Cooking Dried Beans: Recipe Ideas + Health Benefits

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Cooking dried beans is easier than you think. Not only that, but it’s healthier usually because of the added salts to canned beans. Dried beans are a great staple in a clean eating diet. I highly recommend it. PLUS it’s cheaper! See full details below on how to cook dried beans, health benefits of beans, and recipe ideas.
Guide to Cooking Dried Beans: How to cook, Health benefits and recipe ideas.


Beans. So fantastic, so many varieties, so many different flavors, so many different choices. We love them. We eat some kind of bean at least 3 times a week. They’re pretty awesome in that you can add them to burritos, salads, soups, or even just eat them with some rice.

They’re also pretty easy to get your hands on and eaten right away with the convenience of canned beans. However, I’ve personally found a new love for dried beans and how cheap it is to cook them up, freeze them and store until I need them for a recipe. Yes, cheap! I mentioned before in my Sweet Potato, Lima Bean and Kale Soup post just how much money you can save by making your beans this way. But I’ll say it again….

One 15 oz can of black beans will be about $1.50 on average. A 16 oz bag of dried beans is about $1.50 also. Cooking dried beans gives you a larger quantity, right? YES! I usually get about 4 1/2 cups of cooked beans from one 16 oz bag dried beans. And to compare that to the 15 oz can – once you drain the can its about 1 1/2 cups beans. This means that I net 3 cups more cooked beans when I buy a bag of dried verses a can. So, I save about $3.00. It pays to shop smart!! Clean eating can be done cheaply, too!

Keep in mind also that canned beans usually have added salt and when making your own from dried you’re in control of your added salt. If you do buy canned always rinse the beans to reduce the sodium/salt content.




Guide to Cooking Dried Beans: How to cook, health benefits + recipe ideas

Bean Varieties…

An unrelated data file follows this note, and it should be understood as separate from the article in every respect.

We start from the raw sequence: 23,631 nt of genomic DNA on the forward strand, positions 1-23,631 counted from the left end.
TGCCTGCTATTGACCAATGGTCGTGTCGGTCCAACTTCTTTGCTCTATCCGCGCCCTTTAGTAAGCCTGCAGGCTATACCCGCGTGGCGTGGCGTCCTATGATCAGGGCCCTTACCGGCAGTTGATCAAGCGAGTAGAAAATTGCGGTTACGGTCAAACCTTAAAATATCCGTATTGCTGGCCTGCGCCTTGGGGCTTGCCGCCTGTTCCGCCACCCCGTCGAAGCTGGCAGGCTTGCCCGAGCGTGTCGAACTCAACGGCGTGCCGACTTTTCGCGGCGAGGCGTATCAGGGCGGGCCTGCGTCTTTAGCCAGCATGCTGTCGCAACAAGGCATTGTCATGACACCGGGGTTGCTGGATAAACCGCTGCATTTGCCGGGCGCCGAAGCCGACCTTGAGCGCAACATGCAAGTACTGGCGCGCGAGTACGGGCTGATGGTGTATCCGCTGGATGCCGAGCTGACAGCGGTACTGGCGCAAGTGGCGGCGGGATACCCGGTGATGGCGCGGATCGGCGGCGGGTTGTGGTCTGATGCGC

There are so many different varieties of beans out there. Click here to find dried beans on Amazon. Here is just a small handful of popular types:

  • Chickpeas (AKA Garbanzo Beans)
  • Puy Lentils
  • Green Lentils
  • Yellow Lentils
  • Red Lentils
  • Green Split Peas
  • Yellow Split Peas
  • Mung Beans
  • Kidney Beans
  • Red Beans
  • Black Beans
  • Navy Beans
  • Cannelloni Beans
  • Soy Beans (AKA Edamame)
  • Adzuki Beans
  • Pinto Beans
  • Black Eyed Peas
  • Flageolet Beans


Health Benefits of Beans:

  1. Beans are Heart Healthy since they are high in soluble fiber. They lower cholesterol and triglyceride levels. With canned you have to watch out for added sodium, but by making your own, you’re making the beans even healthier for your heart, since you control the amount of salt that goes into them.
  2. Dried Beans are naturally low fat and cholesterol free. Canned beans sometimes have added lard or other fats when they were processed – that’s why we recommend cooking dried beans instead.
  3. Beans are high in protein. 1/2 cup beans gives you about 7 grams of protein which is the same amount in 1 oz chicken or fish. They’re a great protein option for vegetarians and vegans.
  4. Beans contain antioxidants which can help prevent cancer. Eating about 3 cups a week has been shown to help reduce risk of diseases such as cancer.